The LD50 score is the amount of venom administered to each mouse to the point that 50% of the sample die. The lower the LD50 score, the higher the venom toxicity to mice.

Of course, the LD50 score is completely meaningless in the real world. For one thing, not every species of snake administers the same amount of venom when biting. In addition, some kinds of venom are particularly lethal to mice, but virtually harmless to humans and most other animals.

So, to make it simple, venom that will kill a mouse may not be fatal to an animal that is 150,  500, 1,000, or even 10,000 times larger.

To be clear, I am not making light of rattlesnake bites.  About half of all rattlesnake bites result in significant venom injection, and these bites almost always result in massive swelling and can also result in some necrotic tissue.

Rattlesnake bites are not a joke.

That said, the Red Rock Biologics "rattlesnake vaccine" is not much better than rain water for most dogs in most locations, including the very part of California where Red Rock Biologics is itself located (Sacramento).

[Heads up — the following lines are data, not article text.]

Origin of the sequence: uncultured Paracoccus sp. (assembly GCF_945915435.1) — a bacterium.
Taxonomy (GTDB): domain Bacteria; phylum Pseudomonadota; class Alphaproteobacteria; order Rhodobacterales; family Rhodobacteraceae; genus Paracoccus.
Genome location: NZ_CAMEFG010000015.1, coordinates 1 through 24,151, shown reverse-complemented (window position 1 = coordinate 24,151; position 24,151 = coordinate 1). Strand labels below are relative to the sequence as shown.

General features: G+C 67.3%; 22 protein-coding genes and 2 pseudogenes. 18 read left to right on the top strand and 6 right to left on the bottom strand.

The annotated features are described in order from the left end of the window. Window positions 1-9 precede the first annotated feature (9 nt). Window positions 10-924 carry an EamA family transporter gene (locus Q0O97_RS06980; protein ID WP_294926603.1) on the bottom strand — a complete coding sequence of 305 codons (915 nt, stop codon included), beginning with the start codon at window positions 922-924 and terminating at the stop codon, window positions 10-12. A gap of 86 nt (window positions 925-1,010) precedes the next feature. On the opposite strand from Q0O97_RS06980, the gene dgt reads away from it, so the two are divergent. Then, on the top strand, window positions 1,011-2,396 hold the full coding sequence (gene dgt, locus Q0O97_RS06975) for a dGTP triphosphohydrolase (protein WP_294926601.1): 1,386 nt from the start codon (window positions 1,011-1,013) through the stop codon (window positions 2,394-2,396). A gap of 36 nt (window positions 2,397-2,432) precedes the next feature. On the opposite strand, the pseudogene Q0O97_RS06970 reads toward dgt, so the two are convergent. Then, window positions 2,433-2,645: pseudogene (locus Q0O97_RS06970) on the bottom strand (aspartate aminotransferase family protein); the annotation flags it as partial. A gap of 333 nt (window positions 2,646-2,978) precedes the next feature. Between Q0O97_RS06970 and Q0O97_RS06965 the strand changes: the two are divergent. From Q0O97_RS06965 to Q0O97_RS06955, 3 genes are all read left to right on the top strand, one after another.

As always, caveat emptor.

Remember that the typical veterinarian is not less -- or more -- honest than the typical car mechanic.

The bottom line on rattlesnake "vaccines" is that they undeniably make money for veterinarians and the folks at Red Rock Biologics. For these folks, the bottom line is the bottom line, and there is no question that there is big money to be made by concern-trolling a gullible customer base.

This is a vaccine that will remove money from your wallet.

But will it save your dog's life or save you any money or worry in the long run?  

Not apparently.

If you want to do that, keep your dog on a leash, stay on the trails, stay out of the desert May-September, and get a good e-collar to use when practicing snake-aversion training with your dog.